Though they aren't necessarily its biggest name, Dadub play a crucial role in Stroboscopic Artefacts. The Italian duo master all of the label's releases in their impressive studio, contributing analogue warmth and careful clarity to its productions. Their earlier work swamped rhythms in sheets of implacable sound, giving them a lot in common with their label-mates. On their debut album, however, they home in on an abstract vision of techno that's more blanketing than it is bumping.
You Are Eternity is like a long and endless tunnel: for all its twists and turns, you're always in the same sensory deprivation chamber. The duo fill their atmospheres with imaginary ecosystems, full of microscopic sounds that seem to spawn and move all by themselves. Every little noise feels discrete and important, a skill I'd chalk up to their experience as mastering engineers—they're experts in making things sound right.
The duo place all sorts of styles into their petri dish over the course of the record, from moody techno to serene ambient and, of course, dub. The thrills of opener "Vibration" and the dramatic rimshots on the incredible "Path" provide a certain gravitas that elevates their stuff to theatrical levels. Amidst all the heaving dub rhythms and the fantastically liquid techno—particularly "Circle," their collaboration with Edit Select—are other experiments in texture and sound design. One gets the sense that these two just love manipulating sound itself. "Transfer," which features King Cannibal, is the album's hardest moment, but it's about textural brutality rather than physical might.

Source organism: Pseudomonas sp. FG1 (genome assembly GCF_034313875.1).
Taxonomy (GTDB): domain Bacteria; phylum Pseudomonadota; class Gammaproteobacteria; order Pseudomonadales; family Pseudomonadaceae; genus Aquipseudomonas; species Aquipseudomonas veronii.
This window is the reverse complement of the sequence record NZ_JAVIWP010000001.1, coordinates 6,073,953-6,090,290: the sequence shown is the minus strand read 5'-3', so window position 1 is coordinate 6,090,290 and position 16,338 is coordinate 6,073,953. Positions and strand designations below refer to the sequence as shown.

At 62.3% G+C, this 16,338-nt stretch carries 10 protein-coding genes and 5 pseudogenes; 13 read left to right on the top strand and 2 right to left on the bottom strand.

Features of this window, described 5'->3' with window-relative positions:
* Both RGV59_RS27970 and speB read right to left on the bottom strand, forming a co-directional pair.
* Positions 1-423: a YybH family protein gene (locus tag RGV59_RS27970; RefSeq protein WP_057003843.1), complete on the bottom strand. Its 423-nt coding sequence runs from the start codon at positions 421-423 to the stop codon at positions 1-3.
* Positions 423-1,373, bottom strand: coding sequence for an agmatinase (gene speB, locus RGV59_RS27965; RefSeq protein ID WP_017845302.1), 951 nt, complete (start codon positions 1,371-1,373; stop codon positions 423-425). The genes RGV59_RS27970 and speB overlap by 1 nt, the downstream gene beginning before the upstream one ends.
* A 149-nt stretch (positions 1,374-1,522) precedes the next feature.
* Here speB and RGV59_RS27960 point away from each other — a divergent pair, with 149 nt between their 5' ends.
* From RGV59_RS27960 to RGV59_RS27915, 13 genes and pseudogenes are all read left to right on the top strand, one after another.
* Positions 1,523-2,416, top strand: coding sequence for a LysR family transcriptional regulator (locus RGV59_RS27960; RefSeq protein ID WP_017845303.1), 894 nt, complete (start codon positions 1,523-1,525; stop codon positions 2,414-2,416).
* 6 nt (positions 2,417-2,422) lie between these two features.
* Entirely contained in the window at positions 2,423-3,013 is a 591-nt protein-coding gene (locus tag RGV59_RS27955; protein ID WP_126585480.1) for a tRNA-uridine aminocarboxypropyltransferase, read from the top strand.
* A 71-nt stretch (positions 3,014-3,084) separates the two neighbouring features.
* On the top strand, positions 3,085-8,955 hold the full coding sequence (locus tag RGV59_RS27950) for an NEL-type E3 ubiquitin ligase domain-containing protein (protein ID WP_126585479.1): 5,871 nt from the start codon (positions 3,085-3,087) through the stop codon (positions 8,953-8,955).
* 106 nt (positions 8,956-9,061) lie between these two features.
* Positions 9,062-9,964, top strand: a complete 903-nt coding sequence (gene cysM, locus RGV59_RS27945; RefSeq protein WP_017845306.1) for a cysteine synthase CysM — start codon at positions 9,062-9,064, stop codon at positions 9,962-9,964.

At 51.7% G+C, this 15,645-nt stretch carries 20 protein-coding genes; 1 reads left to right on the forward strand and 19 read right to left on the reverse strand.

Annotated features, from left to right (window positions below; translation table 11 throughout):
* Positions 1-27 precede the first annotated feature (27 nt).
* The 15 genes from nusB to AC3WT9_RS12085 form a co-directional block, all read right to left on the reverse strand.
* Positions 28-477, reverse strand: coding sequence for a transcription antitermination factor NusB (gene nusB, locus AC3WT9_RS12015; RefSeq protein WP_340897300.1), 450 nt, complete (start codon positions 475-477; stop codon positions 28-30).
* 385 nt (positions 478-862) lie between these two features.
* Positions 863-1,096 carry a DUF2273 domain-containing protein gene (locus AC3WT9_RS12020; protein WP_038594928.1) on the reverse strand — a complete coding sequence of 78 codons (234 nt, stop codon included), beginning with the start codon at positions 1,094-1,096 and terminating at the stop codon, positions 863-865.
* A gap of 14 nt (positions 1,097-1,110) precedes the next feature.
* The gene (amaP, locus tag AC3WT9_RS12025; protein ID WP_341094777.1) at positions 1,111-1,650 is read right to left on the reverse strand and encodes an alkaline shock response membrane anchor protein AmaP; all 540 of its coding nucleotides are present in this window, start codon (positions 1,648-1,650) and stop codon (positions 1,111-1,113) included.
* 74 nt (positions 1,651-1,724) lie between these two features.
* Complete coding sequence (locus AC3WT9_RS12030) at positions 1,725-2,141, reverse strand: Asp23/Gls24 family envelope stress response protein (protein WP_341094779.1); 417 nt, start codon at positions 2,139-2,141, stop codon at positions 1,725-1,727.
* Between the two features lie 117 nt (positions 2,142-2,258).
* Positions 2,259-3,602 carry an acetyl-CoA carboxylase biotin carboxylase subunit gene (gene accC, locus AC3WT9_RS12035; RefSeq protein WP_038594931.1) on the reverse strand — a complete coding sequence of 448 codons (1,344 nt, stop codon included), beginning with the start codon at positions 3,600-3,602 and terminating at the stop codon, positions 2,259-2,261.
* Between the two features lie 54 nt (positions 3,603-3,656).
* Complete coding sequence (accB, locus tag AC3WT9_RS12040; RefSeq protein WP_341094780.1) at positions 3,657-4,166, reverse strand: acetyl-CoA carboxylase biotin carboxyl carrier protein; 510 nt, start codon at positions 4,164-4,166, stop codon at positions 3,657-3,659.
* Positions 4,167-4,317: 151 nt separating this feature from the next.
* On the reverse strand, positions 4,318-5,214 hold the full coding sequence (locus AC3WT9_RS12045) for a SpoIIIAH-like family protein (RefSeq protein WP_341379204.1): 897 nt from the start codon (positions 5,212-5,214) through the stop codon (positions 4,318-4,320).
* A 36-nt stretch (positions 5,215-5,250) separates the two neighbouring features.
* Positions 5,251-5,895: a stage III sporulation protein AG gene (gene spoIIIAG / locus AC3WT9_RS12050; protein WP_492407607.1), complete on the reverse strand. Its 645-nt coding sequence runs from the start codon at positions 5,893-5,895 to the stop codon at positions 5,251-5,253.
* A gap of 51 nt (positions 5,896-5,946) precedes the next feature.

Running off that track's toxic fumes, the primordial "Arrival" takes the album into its bloodiest waters. Then, as if collapsing in on itself, You Are Eternity settles into its gorgeous home stretch of melody and soothing ambience. An almost 30-minute interval of drone after so much pounding techno may sound like a buzzkill, but Dadub inhabit the style more naturally than most techno producers. Sometimes it's just about the way you put things together, and if there's anything that Daniele Antezza and Giovanni Conti know, it's how to arrange sound.